I'm young enough that I didn't live through this specific period and my memories of the end of the Cold War are fuzzy. I don't know how accurate the world relationships portrayed here are. But I do know they make for an interesting story and create a picture of the cold war I hadn't considered before.

This series is still one of my favorites, and The Unexpected Mrs. Pollifax is still one of my favorites in the series. It is a great way to escape from reality and experience a world not too far gone.

And you'll definitely want to read the Mrs. Pollifax Series in order.

9 comments:

  1. Coming late to these early reviews of yours, Mark, and they confirm what I've long suspected: we have very similar taste in reading material.

    I too have long enjoyed Mrs. Pollifax's adventures. Despite their stretching of credulity, they retain their essential human-ness in Emily's wonderful curiosity and optimism about the people she meets. So many of the secondary characters live on in my brain, and pop out at intervals when their real-life counterparts cross my path. My 'Sandor', for example, isn't a Turkish undercover agent, but he looks and sounds much the same.

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    1. You are right - I think the characters are much of the charm of these books, from Mrs. Pollifax down to everyone else. And they are just such fun, it's hard to dislike them (not that I've tried).

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    3. Above comment from KJ was me. I forgot this particular laptop defaults to my husband's google account.

      I have not tried to pick them apart much either. :-) Her earliest handful of titles are kept in the bookshelf reserved for 'any time I need a guaranteed humourous escape' along with the Monsieur Pamplemousse books by Michael Bond.

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  2. I LOVE THIS SERIES! Read them all since I was a teen. :-D Now I know how you got the name "Carstairs." Perfect!

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    1. I've found there are two kinds of people in this world. Those who get the connection and those who haven't found Mrs. Pollifax yet. I'm trying to make more of the people from the second category into people from the first category.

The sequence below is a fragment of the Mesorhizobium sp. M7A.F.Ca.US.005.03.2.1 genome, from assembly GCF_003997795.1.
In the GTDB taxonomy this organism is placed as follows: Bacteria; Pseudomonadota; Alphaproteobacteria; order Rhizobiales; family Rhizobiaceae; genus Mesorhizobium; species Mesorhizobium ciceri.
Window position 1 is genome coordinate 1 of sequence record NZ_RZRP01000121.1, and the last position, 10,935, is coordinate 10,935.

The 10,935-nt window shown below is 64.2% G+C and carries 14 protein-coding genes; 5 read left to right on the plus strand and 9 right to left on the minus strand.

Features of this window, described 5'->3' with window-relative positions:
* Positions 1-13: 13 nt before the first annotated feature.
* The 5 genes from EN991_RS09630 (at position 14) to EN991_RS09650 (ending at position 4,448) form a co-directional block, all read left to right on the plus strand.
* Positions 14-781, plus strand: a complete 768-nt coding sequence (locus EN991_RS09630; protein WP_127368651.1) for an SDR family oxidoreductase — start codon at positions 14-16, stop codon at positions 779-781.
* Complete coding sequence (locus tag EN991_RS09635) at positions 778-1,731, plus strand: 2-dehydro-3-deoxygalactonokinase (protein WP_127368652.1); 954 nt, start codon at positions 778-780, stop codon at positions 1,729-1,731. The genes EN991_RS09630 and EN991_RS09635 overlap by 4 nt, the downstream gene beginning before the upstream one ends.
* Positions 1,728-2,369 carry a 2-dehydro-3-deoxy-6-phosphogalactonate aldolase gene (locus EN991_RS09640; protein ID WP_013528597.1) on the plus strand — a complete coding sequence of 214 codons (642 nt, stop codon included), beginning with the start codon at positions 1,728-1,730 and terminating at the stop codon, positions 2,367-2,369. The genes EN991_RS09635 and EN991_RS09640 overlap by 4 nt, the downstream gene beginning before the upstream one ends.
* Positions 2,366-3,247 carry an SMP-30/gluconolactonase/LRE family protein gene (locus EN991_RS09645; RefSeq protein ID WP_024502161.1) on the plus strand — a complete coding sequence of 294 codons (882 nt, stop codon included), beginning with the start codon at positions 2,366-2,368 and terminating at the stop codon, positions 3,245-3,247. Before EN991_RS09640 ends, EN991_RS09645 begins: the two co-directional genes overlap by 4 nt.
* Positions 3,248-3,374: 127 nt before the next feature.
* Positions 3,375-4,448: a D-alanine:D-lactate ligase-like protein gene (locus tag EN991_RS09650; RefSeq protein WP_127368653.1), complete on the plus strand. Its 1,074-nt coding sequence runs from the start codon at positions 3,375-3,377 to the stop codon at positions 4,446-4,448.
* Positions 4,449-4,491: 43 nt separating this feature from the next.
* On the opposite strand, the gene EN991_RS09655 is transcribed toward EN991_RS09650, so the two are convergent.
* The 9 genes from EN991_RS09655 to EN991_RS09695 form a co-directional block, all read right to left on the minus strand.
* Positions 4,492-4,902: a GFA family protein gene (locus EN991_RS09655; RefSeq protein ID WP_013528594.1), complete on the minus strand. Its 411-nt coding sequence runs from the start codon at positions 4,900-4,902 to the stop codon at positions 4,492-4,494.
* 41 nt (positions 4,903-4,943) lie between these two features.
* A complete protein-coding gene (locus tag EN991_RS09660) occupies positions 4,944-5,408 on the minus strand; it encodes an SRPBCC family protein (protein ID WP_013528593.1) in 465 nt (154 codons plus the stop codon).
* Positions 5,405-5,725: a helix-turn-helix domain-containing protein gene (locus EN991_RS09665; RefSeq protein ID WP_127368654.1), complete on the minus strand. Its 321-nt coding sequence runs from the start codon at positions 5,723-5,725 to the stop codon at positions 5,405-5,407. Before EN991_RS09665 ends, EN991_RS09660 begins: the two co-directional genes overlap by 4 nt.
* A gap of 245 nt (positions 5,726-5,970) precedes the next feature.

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  3. I wish I encountered your website before! You are reviewing two of my favourite series-Mrs Polifax and Trixie Belden! (What a combination!) I am a photographer and travel across North America quite a bit. Between that and editing, I have much more time to listen to audiobooks than to read books. So, I digitised all my cassette audios including the entire Mrs Polifax series (read by the delightful Barbara Rosenblat) This wasn't my favourite of the series, although it did introduce Farill. He kind of reminds me of a tougher, older brother to Bishop. I like how this series has intrigue without the gritty violence, swearing and sex of so many spy novels. I always introduce my two favourite spy series this way. Mrs. Polifax is kind of like James Bond's kindly aunt, and Alex Rider is James Bond's nephew once removed! I look forward to reading more of your reviews!

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    1. Well, welcome now!

      I'm actually not a fan of the audio version of Mrs. Pollifax. I don't think the narrator gets her character right. Funny how that can make a difference to us, right?

      I like your description of the series. I haven't heard of Alex Rider, but I may need to fix that.

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  4. Sorry-I am just commenting again because I forgot to ask the website to notify me when/if more comments are made